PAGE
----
DECC proposes efficiency criteria for RHI

24th September 2012


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IEMA

Organisations wanting to claim payments under the Renewable Heat Incentive (RHI) will have to prove their building is energy efficient, under new proposals from DECC

In a new consultation on expanding the number of technologies eligible for subsidies under the non-domestic RHI, the energy department has also suggested that commercial and industrial applicants should be required to demonstrate their buildings are energy efficient.

No energy-efficiency requirements where included in the scheme when it was launched in November 2011, because it was thought to be too complex to create a single standard across the diverse range of buildings covered.

To combat this issued DECC proposes splitting applicants into three groups: organisations using heat from processes (such as steel manufacture); district heating schemes (installations which supply heat to multiple domestic properties); and commercial and industrial users (such as supermarkets or office blocks).

Process heat users would be exempt from proving energy efficiency under the proposals as they are subject to the Carbon Reduction Commitment, while district heating schemes would have to ensure efficiency measures had been put in place at a specified portion of the domestic properties in the scheme (at least 70%).

Commercial and industrial applicants, however, would have to prove the energy efficiency of their building to be able to claim payments for any renewable heat being generated.

“Energy efficiency is at the forefront of reducing our carbon emissions and the forthcoming green deal will help households and businesses with the up-front costs of installing efficiency measures,” states energy minister Greg Barker in the opening to the consultation.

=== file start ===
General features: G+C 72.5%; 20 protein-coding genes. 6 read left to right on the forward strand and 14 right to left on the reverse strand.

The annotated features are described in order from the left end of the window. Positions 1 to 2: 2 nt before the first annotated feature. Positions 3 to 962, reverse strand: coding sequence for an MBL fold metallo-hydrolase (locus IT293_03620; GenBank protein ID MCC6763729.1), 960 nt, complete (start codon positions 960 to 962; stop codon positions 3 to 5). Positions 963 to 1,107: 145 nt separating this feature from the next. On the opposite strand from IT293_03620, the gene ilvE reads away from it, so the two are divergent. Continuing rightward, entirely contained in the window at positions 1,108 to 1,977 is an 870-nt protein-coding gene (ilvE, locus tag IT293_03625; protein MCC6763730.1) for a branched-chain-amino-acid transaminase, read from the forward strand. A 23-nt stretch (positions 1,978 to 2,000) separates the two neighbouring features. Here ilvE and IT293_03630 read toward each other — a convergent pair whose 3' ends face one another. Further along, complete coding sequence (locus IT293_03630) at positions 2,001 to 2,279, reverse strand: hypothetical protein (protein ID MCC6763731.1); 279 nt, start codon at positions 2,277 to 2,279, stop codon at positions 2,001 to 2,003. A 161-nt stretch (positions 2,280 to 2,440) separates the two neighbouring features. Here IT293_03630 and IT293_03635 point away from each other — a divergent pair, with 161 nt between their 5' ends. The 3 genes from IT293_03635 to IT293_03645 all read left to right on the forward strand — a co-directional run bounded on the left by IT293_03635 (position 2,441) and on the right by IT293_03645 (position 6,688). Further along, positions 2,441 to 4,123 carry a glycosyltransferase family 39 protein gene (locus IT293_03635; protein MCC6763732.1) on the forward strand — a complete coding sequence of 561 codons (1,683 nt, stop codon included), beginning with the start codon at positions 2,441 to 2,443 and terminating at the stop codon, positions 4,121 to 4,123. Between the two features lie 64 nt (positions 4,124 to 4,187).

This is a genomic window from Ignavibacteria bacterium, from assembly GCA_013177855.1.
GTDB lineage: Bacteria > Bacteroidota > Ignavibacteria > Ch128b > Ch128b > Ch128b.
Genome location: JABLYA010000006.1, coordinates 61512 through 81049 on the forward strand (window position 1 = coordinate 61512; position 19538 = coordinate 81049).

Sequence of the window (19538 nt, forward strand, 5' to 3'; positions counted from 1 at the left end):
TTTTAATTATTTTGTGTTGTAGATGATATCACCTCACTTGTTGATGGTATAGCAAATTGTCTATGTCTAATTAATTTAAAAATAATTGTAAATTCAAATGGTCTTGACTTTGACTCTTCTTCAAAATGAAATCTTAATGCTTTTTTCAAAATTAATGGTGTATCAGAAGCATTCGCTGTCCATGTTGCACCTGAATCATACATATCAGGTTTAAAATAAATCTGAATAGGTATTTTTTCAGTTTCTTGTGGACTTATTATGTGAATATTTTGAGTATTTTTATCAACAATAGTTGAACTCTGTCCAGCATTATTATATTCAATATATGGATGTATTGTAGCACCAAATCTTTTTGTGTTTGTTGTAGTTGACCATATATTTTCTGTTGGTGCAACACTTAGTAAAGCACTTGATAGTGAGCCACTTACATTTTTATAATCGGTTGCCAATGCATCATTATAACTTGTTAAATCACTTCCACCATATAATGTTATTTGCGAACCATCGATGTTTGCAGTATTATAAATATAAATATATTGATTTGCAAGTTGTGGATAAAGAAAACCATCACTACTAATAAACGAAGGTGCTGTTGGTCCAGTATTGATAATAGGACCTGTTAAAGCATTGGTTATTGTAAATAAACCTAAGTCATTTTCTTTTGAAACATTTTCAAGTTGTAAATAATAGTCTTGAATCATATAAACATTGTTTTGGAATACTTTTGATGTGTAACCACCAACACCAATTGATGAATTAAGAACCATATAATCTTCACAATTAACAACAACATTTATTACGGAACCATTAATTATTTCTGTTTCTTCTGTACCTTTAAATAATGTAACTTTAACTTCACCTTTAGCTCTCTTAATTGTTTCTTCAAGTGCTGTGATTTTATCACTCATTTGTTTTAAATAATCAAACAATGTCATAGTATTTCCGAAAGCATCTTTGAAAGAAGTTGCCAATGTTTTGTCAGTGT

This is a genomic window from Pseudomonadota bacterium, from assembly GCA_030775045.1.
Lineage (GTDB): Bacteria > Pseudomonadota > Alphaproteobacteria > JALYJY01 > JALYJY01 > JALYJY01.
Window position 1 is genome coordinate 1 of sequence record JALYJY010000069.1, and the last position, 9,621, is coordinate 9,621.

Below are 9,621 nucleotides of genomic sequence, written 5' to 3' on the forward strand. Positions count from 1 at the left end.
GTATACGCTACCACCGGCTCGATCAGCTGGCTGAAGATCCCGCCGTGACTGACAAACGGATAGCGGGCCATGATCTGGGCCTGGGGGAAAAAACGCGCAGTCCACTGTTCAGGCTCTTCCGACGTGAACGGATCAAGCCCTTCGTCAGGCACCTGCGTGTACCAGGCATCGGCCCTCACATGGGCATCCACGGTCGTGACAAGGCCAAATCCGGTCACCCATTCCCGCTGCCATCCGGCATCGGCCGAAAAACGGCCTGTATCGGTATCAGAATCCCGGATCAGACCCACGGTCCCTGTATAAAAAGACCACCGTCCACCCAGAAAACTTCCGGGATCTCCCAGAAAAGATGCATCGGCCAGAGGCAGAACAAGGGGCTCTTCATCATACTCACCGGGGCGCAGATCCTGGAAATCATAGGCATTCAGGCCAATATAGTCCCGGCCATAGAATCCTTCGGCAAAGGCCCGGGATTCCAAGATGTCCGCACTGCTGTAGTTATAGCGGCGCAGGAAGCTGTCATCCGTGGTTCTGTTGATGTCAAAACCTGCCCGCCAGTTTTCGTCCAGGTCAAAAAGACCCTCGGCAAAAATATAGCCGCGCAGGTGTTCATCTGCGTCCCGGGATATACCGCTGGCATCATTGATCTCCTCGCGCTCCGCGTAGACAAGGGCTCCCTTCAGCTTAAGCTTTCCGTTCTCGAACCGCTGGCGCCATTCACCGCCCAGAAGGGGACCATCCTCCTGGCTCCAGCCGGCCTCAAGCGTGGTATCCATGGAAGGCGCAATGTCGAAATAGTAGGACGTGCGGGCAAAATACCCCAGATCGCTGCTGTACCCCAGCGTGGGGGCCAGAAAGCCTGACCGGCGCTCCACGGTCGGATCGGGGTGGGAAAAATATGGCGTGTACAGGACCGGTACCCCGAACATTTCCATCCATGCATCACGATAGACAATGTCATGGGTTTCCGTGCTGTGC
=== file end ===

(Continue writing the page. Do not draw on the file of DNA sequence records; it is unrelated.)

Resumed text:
“We recognise that it is not appropriate to apply the same requirements for multiple households, large commercial buildings and industrial applications. Therefore, we are seeking views on how we can best combine energy efficiency with the expansion of renewable heat.”

With a range of different initiatives available to assess and certify the energy performance of buildings, including BREEAM and display energy certificates, the energy department is consulting on whether it would be best to allow a range of methods to be used and set minimum of standards for each method.

Alongside a new energy-efficiency requirement, DECC is also proposing increasing the level of support under the RHI for deep geothermal heat, from 3p per kilowatt hour to 5p/kWh. It is also suggesting new support levels for biogas installations over 200kW; biomass- and bioliquid-powered combined heat and power stations; and air-to-air heat pumps.

In a separate consultation, DECC has set out is plans to expand the RHI scheme to include air to water heat pumps, and a broader variety of feedstocks for energy from waste plants – adapting the eligibility criteria used in the Renewables Obligation.

The Renewable Energy Association (REA) welcomed DECC’s proposals saying that renewable heat technologies have a major role to play in cutting the UK’s carbon emissions.

“Renewable heat has been the sleeping giant of UK renewable energy policy,” said The REA’s head of policy Paul Thompson. “We are delighted the government has published these proposals on time.”

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